The theme of sins and ego run through the entirety of Monark, and even represents your strength in battle. To raise your stats in the specific sins, various characters will give you psychology quizzes to complete. These are a ton of fun, with questions ranging from “What would you do if your boss was shouting at you in front of your colleagues?” to “Which of these cakes would you buy from the bakery?”. I may not have always understood why my answer made me more arrogant, but I enjoyed thinking about the questions.
It wouldn’t feel right to discuss Monark in such detail without mentioning the soundtrack and voice acting. Both significantly surpassed my expectations, with more than competent English voice acting and a really varied soundtrack. Most of the music is very subtle and sinister and really adds to the atmosphere, but when you get into combat it really slaps. The combination of heavy metal and violins is just top notch, and every track with vocals is a banger.
There’s a lot to love in Monark, but it isn’t without it’s issues. There are puzzles to solve in the mist that block your progress, and so many of them are needlessly complex. Wandering around the mist collecting notes to try and find out a computer login just isn’t fun, especially with how confusing the hints often are. Other than that, the difficulty in combat is sometimes just too much, and if you’re not one for lengthy narrative you might not be too happy.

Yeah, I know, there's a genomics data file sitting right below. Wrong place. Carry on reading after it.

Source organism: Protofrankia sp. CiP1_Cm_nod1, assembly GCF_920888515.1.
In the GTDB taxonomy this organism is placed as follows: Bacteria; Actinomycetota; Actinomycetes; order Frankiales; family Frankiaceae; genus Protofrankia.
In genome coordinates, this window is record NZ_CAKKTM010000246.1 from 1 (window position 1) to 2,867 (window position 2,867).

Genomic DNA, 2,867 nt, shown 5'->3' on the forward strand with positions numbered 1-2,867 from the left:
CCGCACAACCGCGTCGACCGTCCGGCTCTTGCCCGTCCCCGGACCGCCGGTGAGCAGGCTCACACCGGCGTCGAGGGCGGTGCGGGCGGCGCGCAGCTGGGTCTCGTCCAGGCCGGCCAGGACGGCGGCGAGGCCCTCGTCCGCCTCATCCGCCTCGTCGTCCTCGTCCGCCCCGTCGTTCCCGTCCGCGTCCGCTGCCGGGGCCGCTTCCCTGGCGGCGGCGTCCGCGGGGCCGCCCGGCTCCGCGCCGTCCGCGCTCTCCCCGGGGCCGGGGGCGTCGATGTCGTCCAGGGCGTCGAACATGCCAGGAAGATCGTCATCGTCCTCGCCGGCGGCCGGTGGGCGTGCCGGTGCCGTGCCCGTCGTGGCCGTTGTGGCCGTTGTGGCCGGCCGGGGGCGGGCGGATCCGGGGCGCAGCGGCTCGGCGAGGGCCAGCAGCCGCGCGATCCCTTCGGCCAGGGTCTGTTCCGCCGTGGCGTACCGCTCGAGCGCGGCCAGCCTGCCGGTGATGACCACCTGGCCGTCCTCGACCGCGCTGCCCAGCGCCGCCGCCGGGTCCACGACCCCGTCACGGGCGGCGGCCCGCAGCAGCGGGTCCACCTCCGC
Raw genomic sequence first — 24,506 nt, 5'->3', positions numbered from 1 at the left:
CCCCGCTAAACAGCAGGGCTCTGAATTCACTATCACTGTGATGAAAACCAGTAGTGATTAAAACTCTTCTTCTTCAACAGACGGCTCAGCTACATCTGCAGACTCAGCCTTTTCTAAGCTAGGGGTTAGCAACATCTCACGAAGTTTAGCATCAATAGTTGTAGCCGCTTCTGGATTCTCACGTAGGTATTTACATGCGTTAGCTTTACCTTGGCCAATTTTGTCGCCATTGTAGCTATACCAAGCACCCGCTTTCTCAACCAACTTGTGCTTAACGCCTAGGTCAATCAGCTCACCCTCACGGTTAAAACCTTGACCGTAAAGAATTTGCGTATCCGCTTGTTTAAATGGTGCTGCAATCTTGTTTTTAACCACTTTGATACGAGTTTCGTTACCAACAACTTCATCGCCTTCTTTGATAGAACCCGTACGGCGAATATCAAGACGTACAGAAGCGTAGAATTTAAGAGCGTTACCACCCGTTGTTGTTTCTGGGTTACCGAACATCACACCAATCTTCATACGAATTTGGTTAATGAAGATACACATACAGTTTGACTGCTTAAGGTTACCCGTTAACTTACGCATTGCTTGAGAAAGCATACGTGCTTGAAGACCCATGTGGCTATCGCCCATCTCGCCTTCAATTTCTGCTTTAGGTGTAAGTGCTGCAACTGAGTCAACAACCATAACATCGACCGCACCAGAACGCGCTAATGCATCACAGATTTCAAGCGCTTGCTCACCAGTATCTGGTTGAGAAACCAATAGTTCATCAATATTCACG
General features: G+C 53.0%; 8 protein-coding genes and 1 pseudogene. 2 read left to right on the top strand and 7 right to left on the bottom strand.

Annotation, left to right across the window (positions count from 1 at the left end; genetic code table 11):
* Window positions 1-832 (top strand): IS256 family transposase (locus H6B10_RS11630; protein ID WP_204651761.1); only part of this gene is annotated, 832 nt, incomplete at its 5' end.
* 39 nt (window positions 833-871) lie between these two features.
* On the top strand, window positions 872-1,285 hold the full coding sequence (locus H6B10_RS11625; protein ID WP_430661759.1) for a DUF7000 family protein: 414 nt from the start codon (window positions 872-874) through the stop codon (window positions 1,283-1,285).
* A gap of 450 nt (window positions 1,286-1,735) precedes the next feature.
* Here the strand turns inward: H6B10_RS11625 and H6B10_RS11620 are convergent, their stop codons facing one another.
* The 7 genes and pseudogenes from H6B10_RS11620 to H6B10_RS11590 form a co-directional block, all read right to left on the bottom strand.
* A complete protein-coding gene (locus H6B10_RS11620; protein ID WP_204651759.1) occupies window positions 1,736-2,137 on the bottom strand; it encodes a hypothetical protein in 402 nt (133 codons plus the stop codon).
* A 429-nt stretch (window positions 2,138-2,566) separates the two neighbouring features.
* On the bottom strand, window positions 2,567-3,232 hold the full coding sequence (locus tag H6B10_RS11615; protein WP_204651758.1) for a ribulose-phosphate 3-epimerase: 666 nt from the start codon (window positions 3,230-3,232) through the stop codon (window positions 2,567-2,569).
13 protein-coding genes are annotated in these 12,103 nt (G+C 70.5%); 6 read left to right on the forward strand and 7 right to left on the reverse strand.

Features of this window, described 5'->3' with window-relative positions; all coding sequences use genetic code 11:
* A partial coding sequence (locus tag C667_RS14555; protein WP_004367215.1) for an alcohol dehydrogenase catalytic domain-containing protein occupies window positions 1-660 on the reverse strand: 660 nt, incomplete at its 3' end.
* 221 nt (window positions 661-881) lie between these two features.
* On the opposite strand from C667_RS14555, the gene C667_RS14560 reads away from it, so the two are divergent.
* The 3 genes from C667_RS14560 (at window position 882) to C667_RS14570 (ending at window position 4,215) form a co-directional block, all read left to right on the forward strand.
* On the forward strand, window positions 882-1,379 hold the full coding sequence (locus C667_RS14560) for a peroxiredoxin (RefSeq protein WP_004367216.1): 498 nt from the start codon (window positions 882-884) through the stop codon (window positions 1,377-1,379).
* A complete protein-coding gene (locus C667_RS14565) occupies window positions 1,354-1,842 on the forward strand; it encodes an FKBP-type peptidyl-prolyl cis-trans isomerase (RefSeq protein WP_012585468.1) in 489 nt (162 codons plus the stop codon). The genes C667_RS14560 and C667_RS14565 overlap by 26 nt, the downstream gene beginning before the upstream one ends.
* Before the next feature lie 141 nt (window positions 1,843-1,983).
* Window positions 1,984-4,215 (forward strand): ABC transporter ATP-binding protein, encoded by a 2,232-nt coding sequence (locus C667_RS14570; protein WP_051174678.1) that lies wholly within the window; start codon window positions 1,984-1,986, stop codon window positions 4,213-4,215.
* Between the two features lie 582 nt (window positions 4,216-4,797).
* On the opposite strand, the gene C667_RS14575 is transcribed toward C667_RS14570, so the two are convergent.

It’s worth mentioning how Monark performs on Switch. For the most part I was pretty impressed with the performance. The visuals aren’t bad at all, and the framerate is generally consistent if a little on the low end. As you progress further into the game though, the framerate really starts to tank. Your main base starts to fill up with allies as you dive deeper into the story, and whenever I was in there in the second half of the game I felt a headache looming. It’s a real shame, because the portability really works for a lengthy narrative heavy game like this.
Monark is unlike any JRPG I’ve ever played, with a fantastic horror tinted theme, interesting combat and a story I genuinely wanted to see through to the end. The combination of engaging tactical combat and banging soundtrack also simply didn’t ever get old for me. If you can cope with the obtuse puzzles and Switch performance it’s well worth experiencing this uniquely curious adventure.
A fantastic theme and engaging narrative
Tactical combat is deep and rewarding
Psychology Quizzes are a lot of fun
Soundtrack is cracking
Puzzles are needlessly obtuse
Difficulty can be too much
Switch Performance is hit and miss